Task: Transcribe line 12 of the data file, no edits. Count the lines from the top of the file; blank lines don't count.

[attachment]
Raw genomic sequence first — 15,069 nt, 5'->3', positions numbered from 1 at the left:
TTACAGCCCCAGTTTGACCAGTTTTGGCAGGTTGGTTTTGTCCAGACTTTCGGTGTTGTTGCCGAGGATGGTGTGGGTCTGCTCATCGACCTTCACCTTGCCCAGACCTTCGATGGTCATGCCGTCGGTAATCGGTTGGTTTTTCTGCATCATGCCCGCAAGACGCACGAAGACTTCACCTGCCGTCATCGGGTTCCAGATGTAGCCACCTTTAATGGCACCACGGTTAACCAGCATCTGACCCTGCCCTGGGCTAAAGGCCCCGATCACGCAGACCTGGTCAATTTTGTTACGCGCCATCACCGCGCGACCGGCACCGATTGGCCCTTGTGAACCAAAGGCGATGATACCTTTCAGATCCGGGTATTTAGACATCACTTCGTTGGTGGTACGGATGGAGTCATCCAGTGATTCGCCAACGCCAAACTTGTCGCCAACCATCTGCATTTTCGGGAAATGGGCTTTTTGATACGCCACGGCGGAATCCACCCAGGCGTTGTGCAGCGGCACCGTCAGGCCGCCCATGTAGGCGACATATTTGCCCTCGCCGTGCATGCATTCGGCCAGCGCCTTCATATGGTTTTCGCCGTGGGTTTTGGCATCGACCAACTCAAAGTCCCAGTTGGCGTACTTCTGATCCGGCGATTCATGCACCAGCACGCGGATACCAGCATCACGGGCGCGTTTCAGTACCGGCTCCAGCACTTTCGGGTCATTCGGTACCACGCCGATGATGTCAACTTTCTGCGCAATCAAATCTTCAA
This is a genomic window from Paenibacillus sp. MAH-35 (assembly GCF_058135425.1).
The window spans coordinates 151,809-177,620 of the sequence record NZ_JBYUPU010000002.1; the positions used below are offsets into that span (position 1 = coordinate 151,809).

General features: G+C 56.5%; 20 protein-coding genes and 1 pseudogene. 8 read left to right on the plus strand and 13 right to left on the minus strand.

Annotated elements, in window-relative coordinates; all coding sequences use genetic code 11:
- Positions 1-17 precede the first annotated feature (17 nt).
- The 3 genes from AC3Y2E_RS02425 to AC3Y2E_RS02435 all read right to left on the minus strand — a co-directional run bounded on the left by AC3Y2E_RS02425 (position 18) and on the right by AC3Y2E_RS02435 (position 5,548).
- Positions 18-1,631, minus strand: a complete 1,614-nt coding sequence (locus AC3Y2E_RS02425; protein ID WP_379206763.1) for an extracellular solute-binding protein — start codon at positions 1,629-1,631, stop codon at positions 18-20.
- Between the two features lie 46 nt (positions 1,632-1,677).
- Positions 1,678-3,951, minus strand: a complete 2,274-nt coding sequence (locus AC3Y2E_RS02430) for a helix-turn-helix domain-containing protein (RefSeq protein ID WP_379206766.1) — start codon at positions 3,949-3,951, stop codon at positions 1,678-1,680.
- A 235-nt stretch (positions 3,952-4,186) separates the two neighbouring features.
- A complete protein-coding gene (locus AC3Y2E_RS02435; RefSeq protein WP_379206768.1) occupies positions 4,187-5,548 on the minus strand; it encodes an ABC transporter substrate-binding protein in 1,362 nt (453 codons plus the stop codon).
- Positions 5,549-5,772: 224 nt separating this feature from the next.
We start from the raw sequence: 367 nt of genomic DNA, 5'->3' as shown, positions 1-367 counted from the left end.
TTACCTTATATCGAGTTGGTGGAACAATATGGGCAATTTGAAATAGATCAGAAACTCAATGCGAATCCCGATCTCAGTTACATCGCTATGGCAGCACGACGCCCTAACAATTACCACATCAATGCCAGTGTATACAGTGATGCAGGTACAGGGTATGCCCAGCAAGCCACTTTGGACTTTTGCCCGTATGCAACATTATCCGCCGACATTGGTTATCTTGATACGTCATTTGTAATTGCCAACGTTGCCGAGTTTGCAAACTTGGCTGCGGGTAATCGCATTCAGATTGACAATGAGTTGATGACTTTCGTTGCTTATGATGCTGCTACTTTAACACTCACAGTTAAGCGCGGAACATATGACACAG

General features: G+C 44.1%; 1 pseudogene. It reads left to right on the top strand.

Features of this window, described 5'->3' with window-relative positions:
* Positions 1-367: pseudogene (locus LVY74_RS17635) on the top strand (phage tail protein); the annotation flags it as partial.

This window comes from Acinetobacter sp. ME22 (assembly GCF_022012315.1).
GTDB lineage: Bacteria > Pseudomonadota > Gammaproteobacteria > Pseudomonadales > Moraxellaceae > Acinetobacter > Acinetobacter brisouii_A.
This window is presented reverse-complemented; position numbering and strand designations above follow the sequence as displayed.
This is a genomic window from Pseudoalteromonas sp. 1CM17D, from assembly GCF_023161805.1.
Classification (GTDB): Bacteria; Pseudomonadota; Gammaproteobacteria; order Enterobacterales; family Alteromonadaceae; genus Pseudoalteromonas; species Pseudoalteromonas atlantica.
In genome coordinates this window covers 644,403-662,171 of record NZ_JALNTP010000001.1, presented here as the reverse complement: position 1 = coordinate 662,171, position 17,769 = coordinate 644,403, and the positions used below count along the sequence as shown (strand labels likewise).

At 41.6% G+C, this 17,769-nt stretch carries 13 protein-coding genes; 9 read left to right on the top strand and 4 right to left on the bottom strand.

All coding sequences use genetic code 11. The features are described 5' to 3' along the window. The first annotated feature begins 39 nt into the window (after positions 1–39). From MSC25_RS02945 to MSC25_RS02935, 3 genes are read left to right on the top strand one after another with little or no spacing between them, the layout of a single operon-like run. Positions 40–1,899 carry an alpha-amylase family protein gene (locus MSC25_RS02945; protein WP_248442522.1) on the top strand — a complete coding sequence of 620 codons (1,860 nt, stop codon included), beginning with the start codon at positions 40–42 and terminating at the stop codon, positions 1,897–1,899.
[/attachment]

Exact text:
- A 235-nt stretch (positions 3,952-4,186) separates the two neighbouring features.